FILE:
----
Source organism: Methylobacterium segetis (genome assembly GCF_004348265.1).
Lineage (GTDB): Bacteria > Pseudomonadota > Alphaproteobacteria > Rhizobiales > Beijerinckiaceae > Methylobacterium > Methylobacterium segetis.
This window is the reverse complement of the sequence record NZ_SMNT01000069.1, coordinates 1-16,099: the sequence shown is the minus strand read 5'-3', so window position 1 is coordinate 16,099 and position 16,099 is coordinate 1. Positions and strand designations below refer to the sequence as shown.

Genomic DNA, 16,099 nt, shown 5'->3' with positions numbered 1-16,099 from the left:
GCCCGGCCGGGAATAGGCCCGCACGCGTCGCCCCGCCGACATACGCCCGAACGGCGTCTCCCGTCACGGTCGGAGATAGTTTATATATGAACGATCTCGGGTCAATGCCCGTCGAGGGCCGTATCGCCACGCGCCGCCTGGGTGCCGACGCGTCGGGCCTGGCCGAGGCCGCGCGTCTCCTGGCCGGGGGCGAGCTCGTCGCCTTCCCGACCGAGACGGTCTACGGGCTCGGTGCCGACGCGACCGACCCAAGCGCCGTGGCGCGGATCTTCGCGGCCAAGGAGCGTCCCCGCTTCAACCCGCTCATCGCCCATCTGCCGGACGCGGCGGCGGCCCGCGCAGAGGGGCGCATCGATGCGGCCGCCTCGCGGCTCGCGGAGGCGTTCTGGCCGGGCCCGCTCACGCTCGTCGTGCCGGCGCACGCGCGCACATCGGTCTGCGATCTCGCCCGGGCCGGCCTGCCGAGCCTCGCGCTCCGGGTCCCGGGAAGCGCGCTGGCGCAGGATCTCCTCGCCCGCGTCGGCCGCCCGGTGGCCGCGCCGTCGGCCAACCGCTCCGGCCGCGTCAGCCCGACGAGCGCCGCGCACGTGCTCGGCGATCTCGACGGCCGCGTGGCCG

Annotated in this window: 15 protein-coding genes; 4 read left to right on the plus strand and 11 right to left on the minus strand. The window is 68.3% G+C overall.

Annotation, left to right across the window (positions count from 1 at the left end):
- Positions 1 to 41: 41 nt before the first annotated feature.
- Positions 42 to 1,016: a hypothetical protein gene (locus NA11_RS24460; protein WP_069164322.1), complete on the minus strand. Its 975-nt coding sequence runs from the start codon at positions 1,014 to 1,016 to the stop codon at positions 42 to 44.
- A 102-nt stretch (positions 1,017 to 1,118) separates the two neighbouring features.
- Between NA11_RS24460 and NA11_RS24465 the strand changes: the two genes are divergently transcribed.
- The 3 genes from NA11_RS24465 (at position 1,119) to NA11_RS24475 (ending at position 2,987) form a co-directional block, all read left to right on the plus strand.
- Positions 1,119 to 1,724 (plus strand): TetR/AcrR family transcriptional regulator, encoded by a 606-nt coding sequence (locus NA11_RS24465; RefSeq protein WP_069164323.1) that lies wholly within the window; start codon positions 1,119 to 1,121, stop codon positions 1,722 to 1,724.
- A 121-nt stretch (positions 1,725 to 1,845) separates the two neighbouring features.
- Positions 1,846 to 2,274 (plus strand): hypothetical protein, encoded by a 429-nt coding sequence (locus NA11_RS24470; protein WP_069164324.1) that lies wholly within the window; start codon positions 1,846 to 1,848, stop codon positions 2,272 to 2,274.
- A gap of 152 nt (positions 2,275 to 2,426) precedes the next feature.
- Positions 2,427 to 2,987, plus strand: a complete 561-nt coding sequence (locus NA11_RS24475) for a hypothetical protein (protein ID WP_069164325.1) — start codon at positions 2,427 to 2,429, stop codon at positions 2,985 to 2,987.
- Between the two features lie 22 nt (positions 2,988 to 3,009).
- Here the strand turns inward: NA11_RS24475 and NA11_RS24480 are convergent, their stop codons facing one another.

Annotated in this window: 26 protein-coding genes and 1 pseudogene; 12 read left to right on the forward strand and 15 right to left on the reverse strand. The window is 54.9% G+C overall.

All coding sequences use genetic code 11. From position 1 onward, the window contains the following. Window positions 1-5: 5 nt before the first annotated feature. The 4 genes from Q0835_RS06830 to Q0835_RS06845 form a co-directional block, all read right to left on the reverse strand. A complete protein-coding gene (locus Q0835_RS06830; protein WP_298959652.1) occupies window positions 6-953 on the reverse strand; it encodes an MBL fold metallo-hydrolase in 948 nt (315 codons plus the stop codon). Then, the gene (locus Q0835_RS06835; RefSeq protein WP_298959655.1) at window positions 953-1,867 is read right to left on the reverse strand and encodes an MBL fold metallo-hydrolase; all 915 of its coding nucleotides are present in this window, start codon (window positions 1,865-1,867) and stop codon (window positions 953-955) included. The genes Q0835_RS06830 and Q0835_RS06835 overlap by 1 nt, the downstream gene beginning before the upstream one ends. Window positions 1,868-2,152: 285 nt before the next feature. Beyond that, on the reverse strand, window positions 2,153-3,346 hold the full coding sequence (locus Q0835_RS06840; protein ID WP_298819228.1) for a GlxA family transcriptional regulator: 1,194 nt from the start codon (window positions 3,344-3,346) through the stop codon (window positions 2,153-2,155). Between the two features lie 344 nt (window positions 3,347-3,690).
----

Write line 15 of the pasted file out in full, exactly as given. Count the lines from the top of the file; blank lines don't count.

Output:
- Positions 1,846 to 2,274 (plus strand): hypothetical protein, encoded by a 429-nt coding sequence (locus NA11_RS24470; protein WP_069164324.1) that lies wholly within the window; start codon positions 1,846 to 1,848, stop codon positions 2,272 to 2,274.